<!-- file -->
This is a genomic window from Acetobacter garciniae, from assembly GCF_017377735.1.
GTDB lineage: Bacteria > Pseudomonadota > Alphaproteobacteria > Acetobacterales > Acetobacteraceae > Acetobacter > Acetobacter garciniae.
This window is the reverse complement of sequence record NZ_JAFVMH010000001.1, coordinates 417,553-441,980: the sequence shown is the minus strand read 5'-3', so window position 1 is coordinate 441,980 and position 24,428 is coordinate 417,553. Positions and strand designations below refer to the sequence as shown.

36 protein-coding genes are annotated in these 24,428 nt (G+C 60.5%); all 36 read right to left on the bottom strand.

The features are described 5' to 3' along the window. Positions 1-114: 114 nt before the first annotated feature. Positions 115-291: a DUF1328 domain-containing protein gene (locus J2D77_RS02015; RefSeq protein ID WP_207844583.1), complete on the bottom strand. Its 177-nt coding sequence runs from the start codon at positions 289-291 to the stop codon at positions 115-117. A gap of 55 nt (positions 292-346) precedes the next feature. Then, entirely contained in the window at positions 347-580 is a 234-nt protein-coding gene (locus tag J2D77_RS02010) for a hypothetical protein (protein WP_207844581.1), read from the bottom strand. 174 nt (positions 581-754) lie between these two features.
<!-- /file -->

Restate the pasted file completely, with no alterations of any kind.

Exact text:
This is a genomic window from Acetobacter garciniae, from assembly GCF_017377735.1.
GTDB lineage: Bacteria > Pseudomonadota > Alphaproteobacteria > Acetobacterales > Acetobacteraceae > Acetobacter > Acetobacter garciniae.
This window is the reverse complement of sequence record NZ_JAFVMH010000001.1, coordinates 417,553-441,980: the sequence shown is the minus strand read 5'-3', so window position 1 is coordinate 441,980 and position 24,428 is coordinate 417,553. Positions and strand designations below refer to the sequence as shown.

36 protein-coding genes are annotated in these 24,428 nt (G+C 60.5%); all 36 read right to left on the bottom strand.

The features are described 5' to 3' along the window. Positions 1-114: 114 nt before the first annotated feature. Positions 115-291: a DUF1328 domain-containing protein gene (locus J2D77_RS02015; RefSeq protein ID WP_207844583.1), complete on the bottom strand. Its 177-nt coding sequence runs from the start codon at positions 289-291 to the stop codon at positions 115-117. A gap of 55 nt (positions 292-346) precedes the next feature. Then, entirely contained in the window at positions 347-580 is a 234-nt protein-coding gene (locus tag J2D77_RS02010) for a hypothetical protein (protein WP_207844581.1), read from the bottom strand. 174 nt (positions 581-754) lie between these two features.